13. Aumeeruddy-Thomas, Y., & Pei, S. (2003). Applied ethnobotany, case studies from the Himalayan region, people and plants (Working paper series, Vol. 12). Paris: UNESCO.Google Scholar
  14. Government of Pakistan. (1998). Biodiversity action plan, Pakistan (draft report). Prepared with support from IUCN/WWF and World Bank/GEF.Google Scholar
  15. Gururani, S. (2002). Le savoir des femmes du tiers-monde dans le discourse sur le développement, Revue Internationale des Sciences Sociales (Special Issue: ‘Les saviors autochtones’, Vol. 173, pp. 353–363).Google Scholar
  16. Halberstein, R. A. (2005). Medicinal plants: Historical and cross-cultural usage patterns. Annals of Epidemiology, 15(9), 686–699.CrossRefGoogle Scholar
  17. Hamilton, A., et al. (2003). The purpose and teaching of applied ethnobotany people and plants (Working paper series, Vol. 11).Google Scholar
  18. Heinrich, M., & Bremner, P. (2006). Ethnobotany and ethnopharmacy – Their role for anti-cancer drug development. Current Drug Targets, 7, 239–245.CrossRefGoogle Scholar
  19. Hussain, W., Hussain, J., Ali, R., Hussain, S., Khan, M. A., Khan, I., et al. (2012). Phytomedicinal studies of Kurram agency in the Federally Administered Tribal Areas (FATA) of Pakistan. Journal of Applied Pharmaceutical Science, 2(10), 081–085.Google Scholar
  20. Hussain, W., Hussain, J., Hussain, S., Shinwari, Z. K., Ali, R., & Bashir, A. (2013). Ethno medicinal study of Parachinar, Kurram Valley (FATA) KPK, Pakistan. Journal of Applied Pharmaceutical Science, 3(11), 085–088.Google Scholar
  21. Hussain, J., Khan, A. L., Rehman, N., Hamayun, M., Shah, T., Nisar, M., et al. (2009). Proximate and nutrient analysis of selected vegetable species: A case study of Karak region, Pakistan. African Journal of Biotechnology, 8(12), 2725–2729.Google Scholar
  22. Ilyas, M., Qureshi, R., Shinwari, Z. K., Arshad, M., Mirza, S. N., & Zia-Ul-Haq. (2013). Some ethnoecological aspects of the plants of Qalagai Hills, Kabal valley, Swat, Pakistan. International Journal of Agriculture and Biology, 15(5), 801–810.Google Scholar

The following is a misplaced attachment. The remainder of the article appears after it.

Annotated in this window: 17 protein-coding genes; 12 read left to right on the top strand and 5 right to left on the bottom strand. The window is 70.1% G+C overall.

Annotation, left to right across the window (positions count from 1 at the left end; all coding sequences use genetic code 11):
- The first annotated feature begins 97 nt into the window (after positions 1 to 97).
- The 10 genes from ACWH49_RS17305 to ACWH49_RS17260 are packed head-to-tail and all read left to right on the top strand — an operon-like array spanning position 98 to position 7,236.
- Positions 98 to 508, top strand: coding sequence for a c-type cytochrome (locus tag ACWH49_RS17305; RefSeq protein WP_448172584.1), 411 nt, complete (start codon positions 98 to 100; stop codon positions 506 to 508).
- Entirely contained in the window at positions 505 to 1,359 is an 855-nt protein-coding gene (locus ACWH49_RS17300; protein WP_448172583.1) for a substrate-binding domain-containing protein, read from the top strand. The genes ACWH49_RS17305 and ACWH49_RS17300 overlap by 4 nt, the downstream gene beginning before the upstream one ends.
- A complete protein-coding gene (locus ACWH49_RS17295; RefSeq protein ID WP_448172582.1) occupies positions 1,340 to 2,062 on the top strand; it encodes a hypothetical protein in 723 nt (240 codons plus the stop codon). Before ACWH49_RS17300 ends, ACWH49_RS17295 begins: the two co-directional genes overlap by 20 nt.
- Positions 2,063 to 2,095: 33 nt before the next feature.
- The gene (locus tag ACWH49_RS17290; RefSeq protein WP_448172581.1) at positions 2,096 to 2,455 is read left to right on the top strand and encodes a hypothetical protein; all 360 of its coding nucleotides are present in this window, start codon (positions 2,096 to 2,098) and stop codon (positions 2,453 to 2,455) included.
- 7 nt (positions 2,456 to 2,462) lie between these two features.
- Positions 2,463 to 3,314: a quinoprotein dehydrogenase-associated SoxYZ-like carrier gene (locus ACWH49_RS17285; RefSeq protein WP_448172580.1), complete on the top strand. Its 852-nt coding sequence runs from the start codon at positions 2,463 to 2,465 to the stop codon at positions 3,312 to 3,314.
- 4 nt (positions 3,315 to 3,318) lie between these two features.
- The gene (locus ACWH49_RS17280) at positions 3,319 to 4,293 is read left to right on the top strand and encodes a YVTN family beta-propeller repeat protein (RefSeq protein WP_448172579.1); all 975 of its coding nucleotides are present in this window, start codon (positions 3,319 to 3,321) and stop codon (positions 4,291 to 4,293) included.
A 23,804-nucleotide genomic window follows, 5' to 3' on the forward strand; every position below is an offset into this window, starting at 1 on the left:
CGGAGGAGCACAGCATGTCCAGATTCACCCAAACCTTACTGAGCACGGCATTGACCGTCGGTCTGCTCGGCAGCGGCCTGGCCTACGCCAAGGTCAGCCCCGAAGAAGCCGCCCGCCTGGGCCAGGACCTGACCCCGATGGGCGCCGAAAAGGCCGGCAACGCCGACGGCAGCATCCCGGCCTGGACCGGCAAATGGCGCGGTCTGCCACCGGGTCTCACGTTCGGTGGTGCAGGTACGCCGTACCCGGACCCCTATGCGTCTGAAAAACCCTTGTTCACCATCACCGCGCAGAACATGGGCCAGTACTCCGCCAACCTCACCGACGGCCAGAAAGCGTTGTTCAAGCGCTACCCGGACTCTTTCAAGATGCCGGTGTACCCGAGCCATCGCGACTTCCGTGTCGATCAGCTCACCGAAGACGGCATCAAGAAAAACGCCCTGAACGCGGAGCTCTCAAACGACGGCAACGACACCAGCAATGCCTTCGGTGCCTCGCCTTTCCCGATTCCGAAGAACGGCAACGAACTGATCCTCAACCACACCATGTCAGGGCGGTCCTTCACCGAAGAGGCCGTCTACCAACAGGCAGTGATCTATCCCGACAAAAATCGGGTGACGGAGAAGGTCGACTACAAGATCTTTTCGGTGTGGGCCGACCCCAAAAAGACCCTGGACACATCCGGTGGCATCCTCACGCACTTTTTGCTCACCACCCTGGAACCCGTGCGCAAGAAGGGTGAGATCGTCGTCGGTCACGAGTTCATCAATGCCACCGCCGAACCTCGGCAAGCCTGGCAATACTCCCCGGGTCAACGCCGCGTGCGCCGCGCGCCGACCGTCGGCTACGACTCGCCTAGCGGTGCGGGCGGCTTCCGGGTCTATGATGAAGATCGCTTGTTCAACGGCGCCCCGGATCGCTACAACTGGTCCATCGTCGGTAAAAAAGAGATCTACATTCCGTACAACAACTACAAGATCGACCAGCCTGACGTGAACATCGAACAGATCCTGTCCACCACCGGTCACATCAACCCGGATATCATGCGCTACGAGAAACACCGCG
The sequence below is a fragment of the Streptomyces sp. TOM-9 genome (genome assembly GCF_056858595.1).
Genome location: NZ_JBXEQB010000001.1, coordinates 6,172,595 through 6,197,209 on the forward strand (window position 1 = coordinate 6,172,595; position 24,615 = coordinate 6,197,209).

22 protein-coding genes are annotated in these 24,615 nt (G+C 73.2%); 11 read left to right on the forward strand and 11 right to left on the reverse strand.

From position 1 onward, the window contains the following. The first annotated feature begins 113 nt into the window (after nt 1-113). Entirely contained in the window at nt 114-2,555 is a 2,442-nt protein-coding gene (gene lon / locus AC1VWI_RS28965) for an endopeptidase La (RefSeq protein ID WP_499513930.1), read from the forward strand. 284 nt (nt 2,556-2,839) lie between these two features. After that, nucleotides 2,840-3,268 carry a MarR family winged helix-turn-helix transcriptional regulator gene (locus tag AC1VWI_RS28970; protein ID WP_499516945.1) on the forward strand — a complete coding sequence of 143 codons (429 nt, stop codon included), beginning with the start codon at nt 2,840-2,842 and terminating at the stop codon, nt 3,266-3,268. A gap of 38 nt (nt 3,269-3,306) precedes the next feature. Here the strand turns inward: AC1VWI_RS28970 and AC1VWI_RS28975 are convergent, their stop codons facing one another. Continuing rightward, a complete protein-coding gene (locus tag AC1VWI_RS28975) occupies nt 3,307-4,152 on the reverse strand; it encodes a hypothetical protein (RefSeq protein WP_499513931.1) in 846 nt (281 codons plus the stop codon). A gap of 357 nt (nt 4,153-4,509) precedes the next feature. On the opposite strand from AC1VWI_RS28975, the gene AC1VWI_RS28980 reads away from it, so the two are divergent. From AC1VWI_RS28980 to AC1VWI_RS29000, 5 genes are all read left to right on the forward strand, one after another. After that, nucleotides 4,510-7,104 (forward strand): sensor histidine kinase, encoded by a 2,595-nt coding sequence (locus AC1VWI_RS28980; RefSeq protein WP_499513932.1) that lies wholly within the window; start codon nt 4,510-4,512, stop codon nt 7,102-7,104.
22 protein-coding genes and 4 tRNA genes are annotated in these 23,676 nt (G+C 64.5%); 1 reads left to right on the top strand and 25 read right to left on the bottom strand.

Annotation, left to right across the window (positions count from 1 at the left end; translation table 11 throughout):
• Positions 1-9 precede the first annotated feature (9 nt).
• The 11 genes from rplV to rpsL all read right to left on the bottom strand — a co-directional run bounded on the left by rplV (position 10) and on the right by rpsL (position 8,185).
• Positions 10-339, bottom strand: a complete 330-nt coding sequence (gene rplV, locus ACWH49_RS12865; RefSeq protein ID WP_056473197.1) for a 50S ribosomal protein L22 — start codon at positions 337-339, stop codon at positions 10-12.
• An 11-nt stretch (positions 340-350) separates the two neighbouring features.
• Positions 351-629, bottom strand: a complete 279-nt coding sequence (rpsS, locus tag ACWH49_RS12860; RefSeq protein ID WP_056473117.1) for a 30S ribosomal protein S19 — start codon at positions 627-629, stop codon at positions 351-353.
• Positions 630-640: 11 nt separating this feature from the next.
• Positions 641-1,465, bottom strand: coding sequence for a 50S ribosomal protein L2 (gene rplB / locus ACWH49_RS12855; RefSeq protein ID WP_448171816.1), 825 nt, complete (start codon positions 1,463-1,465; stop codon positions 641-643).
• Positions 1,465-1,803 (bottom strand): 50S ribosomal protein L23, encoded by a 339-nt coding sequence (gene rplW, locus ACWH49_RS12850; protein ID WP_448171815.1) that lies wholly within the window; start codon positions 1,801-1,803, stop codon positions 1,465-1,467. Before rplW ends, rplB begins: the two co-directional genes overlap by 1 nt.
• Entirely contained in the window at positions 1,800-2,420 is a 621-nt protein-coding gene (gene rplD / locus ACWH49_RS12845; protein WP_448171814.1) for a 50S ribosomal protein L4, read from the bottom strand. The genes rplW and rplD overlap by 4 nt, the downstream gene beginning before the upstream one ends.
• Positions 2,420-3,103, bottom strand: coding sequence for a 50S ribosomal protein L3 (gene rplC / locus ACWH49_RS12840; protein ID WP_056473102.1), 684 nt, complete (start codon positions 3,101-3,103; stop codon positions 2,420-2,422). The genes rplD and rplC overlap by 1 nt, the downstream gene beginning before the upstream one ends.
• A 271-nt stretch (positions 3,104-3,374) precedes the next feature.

23. Ismail, S., & Nisar, M. F. (2010). Ethnomedicinal survey for important plants of district Lodhran, Punjab, Pakistan. The BIOL (E-Journal of Life Sciences), 1(3), 52–58.Google Scholar
  24. Jan, G., Khan, M. A., Gul, F., Ahmad, M., Jan, M., & Zafar, M. (2010). Ethnobotanical study of common weeds of Dir Kohistan valley, Khyber Pakhtoonkhwa, Pakistan. Pakistan Journal of Weed Science Research, 16(1), 81–88.Google Scholar
  25. Juden, L. K. (2003). Spiritual link is part of traditional knowledge. Nature, 421, 313.CrossRefGoogle Scholar
  26. Khan, A. A. (1985). Survey of crude drug (herbal) markets in Pakistan in biological sciences (Research division bulletin, Vol. 7). Peshawar: Pakistan Forest Institute.Google Scholar
  27. Khan, M. A., Khan, M. A., Mujtaba, G., & Hussain, M. (2012). Ethnobotanical study about medicinal plants of Poonch valley Azad Kashmir. The Journal of Animal & Plant Sciences, 22(2), 493–500.Google Scholar
  28. Khan, R. U., Mehmood, S., Khan, S. U., & Jaffar, F. (2013). Ethnobotanical study of food value flora of district Bannu Khyber Pakhtunkhwa, Pakistan. Journal of Medicinal Plants Studies, 1(4), 93–106.Google Scholar
  29. Mahmood, A., Malik, R. N., Shinwari, Z. K., & Mahmood, A. (2011). Ethnobotanical survey of plants from Neelum, Azad Jammu & Kashmir, Pakistan. Pakistan Journal of Botany, 43, 105–110.Google Scholar
  30. Murad, W., Ahmad, A., Ishaq, G., Khan, M. S., Khan, A. M., Ullah, I., et al. (2012). Ethnobotanical studies on plant resources of Hazar Nao forest, district Malakand, Pakistan. Pakistan Journal of Weed Science Research, 18(4), 509–527.Google Scholar
  31. Murad, W., Azizullah, A., Adnan, M., Tariq, A., Khan, K. U., Waheed, S., et al. (2013). Ethnobotanical assessment of plant resources of Banda Daud Shah, District Karak, Pakistan. Journal of Ethnobiology and Ethnomedicine, 9, 77.CrossRefGoogle Scholar